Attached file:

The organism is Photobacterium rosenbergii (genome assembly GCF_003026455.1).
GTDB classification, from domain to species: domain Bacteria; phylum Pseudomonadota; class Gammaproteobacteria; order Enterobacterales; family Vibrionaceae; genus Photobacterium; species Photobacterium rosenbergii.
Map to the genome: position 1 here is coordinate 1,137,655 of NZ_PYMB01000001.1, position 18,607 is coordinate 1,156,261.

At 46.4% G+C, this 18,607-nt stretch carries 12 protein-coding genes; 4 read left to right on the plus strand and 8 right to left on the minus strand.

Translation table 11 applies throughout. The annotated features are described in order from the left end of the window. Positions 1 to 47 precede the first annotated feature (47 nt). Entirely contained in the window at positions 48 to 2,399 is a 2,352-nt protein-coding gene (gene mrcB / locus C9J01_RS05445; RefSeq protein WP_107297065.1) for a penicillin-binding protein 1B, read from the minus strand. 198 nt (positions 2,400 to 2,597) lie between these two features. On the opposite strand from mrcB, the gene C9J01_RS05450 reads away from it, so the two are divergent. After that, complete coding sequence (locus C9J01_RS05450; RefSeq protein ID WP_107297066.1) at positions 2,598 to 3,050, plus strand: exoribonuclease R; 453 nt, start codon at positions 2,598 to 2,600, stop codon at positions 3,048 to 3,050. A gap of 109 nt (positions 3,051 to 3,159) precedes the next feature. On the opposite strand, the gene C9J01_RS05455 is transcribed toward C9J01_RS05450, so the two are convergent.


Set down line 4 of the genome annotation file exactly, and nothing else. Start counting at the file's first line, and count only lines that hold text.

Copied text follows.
At 46.4% G+C, this 18,607-nt stretch carries 12 protein-coding genes; 4 read left to right on the plus strand and 8 right to left on the minus strand.